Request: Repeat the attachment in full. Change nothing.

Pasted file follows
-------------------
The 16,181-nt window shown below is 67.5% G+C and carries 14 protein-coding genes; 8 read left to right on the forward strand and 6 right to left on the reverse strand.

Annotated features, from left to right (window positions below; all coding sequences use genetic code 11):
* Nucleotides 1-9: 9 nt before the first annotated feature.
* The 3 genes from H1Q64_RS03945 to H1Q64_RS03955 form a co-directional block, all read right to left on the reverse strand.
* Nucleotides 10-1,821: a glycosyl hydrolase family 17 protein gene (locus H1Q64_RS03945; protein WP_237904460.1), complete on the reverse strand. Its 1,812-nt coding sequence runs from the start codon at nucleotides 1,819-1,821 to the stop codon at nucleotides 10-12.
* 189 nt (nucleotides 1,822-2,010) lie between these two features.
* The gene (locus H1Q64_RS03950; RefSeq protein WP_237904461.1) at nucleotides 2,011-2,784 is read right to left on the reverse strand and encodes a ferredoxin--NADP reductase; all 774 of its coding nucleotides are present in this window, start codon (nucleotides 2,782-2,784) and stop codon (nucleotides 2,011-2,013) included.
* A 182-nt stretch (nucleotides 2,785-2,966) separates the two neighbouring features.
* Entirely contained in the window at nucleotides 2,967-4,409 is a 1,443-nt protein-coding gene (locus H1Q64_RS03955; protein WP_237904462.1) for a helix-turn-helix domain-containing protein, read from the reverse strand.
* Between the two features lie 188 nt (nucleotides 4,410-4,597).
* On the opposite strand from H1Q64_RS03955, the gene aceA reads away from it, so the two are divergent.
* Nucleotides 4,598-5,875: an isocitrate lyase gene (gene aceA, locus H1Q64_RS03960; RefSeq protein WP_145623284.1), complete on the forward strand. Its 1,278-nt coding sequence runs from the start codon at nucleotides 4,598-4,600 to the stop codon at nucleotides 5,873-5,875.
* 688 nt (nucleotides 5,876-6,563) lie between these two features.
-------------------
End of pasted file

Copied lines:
The 16,181-nt window shown below is 67.5% G+C and carries 14 protein-coding genes; 8 read left to right on the forward strand and 6 right to left on the reverse strand.

Annotated features, from left to right (window positions below; all coding sequences use genetic code 11):
* Nucleotides 1-9: 9 nt before the first annotated feature.
* The 3 genes from H1Q64_RS03945 to H1Q64_RS03955 form a co-directional block, all read right to left on the reverse strand.
* Nucleotides 10-1,821: a glycosyl hydrolase family 17 protein gene (locus H1Q64_RS03945; protein WP_237904460.1), complete on the reverse strand. Its 1,812-nt coding sequence runs from the start codon at nucleotides 1,819-1,821 to the stop codon at nucleotides 10-12.
* 189 nt (nucleotides 1,822-2,010) lie between these two features.
* The gene (locus H1Q64_RS03950; RefSeq protein WP_237904461.1) at nucleotides 2,011-2,784 is read right to left on the reverse strand and encodes a ferredoxin--NADP reductase; all 774 of its coding nucleotides are present in this window, start codon (nucleotides 2,782-2,784) and stop codon (nucleotides 2,011-2,013) included.
* A 182-nt stretch (nucleotides 2,785-2,966) separates the two neighbouring features.
* Entirely contained in the window at nucleotides 2,967-4,409 is a 1,443-nt protein-coding gene (locus H1Q64_RS03955; protein WP_237904462.1) for a helix-turn-helix domain-containing protein, read from the reverse strand.
* Between the two features lie 188 nt (nucleotides 4,410-4,597).
* On the opposite strand from H1Q64_RS03955, the gene aceA reads away from it, so the two are divergent.
* Nucleotides 4,598-5,875: an isocitrate lyase gene (gene aceA, locus H1Q64_RS03960; RefSeq protein WP_145623284.1), complete on the forward strand. Its 1,278-nt coding sequence runs from the start codon at nucleotides 4,598-4,600 to the stop codon at nucleotides 5,873-5,875.
* 688 nt (nucleotides 5,876-6,563) lie between these two features.